Archive for the ‘SQL Server’ Category

TSQL: Accuracy of DATETIME

Here’s something I didn’t know about the DATETIME data type in SQL Server…. ?View Code TSQLSELECT CAST(’2014-04-10 00:00:00.000′ AS DATETIME) UNION ALL SELECT CAST(’2014-04-10 00:00:00.001′ AS DATETIME) UNION ALL SELECT CAST(’2014-04-10 00:00:00.002′ AS DATETIME) UNION ALL SELECT CAST(’2014-04-10 00:00:00.003′ AS DATETIME) UNION ALL SELECT CAST(’2014-04-10 00:00:00.004′ AS DATETIME) UNION ALL SELECT CAST(’2014-04-10 00:00:00.005′ AS DATETIME) […]

TSQL: Table count per filegroup

Here’s a query that uses the SQL Server System Catalog Views to return a table count per table. I used this to check even table distribution in a data warehouse. ?View Code TSQLSELECT ds.name AS filegroup_name, COUNT(DISTINCT t.[object_id]) AS table_count FROM sys.tables t INNER JOIN sys.indexes i ON t.[object_id] = i.[object_id] AND i.is_primary_key = 1 INNER […]

The database cannot be recovered because the log was not restored

A test restore of a SQL Server database had somehow been left in the “RESTORING” state. I attempted to bring the database online with ?View Code TSQLRESTORE DATABASE db_name; But I was greeted with… Msg 4333, Level 16, State 1, Line 1 The database cannot be recovered because the log was not restored. Msg 3013, […]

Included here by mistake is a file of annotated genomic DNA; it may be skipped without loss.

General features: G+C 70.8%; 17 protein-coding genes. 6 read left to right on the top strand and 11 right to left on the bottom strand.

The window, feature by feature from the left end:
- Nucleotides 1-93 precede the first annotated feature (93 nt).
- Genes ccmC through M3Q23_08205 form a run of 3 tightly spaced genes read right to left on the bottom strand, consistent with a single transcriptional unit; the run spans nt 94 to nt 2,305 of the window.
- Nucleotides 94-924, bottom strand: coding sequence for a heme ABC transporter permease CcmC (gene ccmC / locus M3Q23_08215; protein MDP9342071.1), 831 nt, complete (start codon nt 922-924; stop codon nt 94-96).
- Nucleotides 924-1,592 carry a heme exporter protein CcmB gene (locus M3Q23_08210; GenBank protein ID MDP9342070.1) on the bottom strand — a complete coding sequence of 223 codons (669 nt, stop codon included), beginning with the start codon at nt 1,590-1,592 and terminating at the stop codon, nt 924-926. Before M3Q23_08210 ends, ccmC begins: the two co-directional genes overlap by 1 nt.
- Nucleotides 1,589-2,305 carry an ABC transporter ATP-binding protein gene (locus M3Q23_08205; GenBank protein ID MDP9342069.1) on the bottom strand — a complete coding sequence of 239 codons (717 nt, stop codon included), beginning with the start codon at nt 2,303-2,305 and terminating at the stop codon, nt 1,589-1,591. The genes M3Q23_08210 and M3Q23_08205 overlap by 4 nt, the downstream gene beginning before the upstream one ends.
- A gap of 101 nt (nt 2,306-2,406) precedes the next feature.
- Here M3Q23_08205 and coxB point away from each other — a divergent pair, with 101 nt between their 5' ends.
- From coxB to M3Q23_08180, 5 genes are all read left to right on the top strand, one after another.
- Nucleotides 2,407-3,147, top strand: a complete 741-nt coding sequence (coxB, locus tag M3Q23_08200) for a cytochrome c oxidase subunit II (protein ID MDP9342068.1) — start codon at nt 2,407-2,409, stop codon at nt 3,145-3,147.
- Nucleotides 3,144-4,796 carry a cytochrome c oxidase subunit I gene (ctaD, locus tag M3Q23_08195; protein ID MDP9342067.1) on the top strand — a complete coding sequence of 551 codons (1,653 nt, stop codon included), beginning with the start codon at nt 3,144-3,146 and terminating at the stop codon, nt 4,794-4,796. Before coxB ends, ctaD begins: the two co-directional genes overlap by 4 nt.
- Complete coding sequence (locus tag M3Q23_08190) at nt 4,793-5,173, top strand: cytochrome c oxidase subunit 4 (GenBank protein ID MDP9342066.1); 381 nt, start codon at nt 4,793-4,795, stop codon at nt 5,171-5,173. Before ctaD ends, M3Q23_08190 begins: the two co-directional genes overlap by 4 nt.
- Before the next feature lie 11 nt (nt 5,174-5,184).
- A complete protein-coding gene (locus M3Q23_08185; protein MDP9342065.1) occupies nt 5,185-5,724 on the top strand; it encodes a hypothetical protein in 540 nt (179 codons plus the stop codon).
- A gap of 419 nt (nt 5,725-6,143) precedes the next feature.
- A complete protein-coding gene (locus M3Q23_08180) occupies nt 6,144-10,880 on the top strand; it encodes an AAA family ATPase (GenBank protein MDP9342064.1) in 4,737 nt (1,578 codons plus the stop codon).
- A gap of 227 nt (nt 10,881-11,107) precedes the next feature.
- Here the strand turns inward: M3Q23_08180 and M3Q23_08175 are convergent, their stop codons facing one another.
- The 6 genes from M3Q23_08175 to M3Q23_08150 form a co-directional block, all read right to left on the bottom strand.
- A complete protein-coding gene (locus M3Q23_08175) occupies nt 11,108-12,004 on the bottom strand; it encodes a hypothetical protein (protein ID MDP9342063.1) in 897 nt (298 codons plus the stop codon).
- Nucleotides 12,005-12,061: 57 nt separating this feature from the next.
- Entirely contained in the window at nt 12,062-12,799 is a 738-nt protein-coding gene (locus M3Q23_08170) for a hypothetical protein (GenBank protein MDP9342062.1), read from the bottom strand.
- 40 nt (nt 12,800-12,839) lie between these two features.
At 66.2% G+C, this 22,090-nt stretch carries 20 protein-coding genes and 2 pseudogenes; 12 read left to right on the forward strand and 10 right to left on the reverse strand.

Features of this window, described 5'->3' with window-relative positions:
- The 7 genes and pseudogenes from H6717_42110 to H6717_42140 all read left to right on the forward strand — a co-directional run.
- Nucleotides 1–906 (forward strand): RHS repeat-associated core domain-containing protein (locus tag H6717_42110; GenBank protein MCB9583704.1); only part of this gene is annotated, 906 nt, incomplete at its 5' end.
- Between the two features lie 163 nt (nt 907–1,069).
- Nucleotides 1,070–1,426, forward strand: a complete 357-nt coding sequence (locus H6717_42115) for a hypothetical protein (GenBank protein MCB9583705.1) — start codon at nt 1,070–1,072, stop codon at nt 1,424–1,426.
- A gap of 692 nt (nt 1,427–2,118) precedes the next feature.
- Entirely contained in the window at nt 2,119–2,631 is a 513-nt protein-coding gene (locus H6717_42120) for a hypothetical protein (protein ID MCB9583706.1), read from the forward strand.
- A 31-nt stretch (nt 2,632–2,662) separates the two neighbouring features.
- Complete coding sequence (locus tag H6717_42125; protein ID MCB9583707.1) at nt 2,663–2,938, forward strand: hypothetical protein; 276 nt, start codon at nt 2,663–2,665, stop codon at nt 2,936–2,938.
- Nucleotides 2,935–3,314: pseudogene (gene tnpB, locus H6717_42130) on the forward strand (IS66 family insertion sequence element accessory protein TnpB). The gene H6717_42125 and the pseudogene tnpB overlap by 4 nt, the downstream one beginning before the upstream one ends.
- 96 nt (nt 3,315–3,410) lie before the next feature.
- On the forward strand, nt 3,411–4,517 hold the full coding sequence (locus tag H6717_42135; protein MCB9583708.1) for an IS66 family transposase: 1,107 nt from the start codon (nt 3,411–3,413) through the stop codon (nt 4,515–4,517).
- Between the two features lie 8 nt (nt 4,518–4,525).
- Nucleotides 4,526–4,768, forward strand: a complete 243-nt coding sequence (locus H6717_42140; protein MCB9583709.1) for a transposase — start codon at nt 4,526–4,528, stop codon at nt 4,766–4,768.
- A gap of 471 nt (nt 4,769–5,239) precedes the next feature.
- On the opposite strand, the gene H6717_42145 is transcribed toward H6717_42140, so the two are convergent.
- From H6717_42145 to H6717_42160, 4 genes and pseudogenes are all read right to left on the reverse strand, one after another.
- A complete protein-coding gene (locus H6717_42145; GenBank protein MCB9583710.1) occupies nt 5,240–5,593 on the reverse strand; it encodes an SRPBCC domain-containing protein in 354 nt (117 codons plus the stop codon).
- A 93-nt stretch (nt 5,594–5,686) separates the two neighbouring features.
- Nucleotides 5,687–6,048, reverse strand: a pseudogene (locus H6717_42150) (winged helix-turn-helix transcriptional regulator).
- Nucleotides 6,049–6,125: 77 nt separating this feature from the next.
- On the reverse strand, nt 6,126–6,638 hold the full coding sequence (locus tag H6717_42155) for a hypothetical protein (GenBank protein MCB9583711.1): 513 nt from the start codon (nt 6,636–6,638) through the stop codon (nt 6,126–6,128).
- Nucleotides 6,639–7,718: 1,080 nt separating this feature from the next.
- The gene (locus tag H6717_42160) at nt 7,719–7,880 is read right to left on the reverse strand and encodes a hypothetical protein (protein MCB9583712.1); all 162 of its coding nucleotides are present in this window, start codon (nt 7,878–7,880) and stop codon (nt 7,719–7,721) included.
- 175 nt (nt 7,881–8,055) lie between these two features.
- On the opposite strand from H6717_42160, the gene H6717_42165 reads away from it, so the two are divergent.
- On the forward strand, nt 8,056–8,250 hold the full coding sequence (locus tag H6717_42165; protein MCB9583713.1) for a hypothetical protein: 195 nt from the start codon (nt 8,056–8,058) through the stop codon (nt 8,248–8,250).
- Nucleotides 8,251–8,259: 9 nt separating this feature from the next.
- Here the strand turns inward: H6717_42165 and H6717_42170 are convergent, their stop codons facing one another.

What permissions have your users really got?

Here’s a TSQL script to audit the permissions of certain AD users access to a SQL Server instance. This script uses the EXECUTE AS LOGIN clause and the system function sys.fn_my_permissions. All databases on the SQL Server instance are queried and the script will output results containing the assigned user permissions. To get started all […]

Correct a log file with too many VLFs

The what and why of this post is explained here Transaction Log VLFs – too many or too few?. Presented here is a quick practical example of how you might correct this issue in a database log file. As a first step you’ll need to get the logical name of your log file for the […]